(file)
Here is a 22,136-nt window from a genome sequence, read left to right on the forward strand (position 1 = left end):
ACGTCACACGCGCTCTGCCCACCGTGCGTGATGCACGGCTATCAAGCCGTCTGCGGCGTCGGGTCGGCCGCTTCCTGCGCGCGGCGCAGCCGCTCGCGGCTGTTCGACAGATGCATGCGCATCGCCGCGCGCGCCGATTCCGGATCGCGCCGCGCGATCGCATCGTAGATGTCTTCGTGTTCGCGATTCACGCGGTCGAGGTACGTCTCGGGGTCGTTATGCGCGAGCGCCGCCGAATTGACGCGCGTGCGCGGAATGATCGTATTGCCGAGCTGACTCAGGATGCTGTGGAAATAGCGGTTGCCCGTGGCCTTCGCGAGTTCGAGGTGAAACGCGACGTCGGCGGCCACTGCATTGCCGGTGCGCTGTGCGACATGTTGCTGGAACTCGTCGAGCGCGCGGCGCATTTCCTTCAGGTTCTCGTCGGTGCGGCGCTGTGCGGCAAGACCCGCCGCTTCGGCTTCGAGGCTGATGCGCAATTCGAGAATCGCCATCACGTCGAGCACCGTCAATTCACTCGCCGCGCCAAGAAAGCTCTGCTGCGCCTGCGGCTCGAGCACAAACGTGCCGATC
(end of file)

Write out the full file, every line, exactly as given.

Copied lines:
Here is a 22,136-nt window from a genome sequence, read left to right on the forward strand (position 1 = left end):
ACGTCACACGCGCTCTGCCCACCGTGCGTGATGCACGGCTATCAAGCCGTCTGCGGCGTCGGGTCGGCCGCTTCCTGCGCGCGGCGCAGCCGCTCGCGGCTGTTCGACAGATGCATGCGCATCGCCGCGCGCGCCGATTCCGGATCGCGCCGCGCGATCGCATCGTAGATGTCTTCGTGTTCGCGATTCACGCGGTCGAGGTACGTCTCGGGGTCGTTATGCGCGAGCGCCGCCGAATTGACGCGCGTGCGCGGAATGATCGTATTGCCGAGCTGACTCAGGATGCTGTGGAAATAGCGGTTGCCCGTGGCCTTCGCGAGTTCGAGGTGAAACGCGACGTCGGCGGCCACTGCATTGCCGGTGCGCTGTGCGACATGTTGCTGGAACTCGTCGAGCGCGCGGCGCATTTCCTTCAGGTTCTCGTCGGTGCGGCGCTGTGCGGCAAGACCCGCCGCTTCGGCTTCGAGGCTGATGCGCAATTCGAGAATCGCCATCACGTCGAGCACCGTCAATTCACTCGCCGCGCCAAGAAAGCTCTGCTGCGCCTGCGGCTCGAGCACAAACGTGCCGATC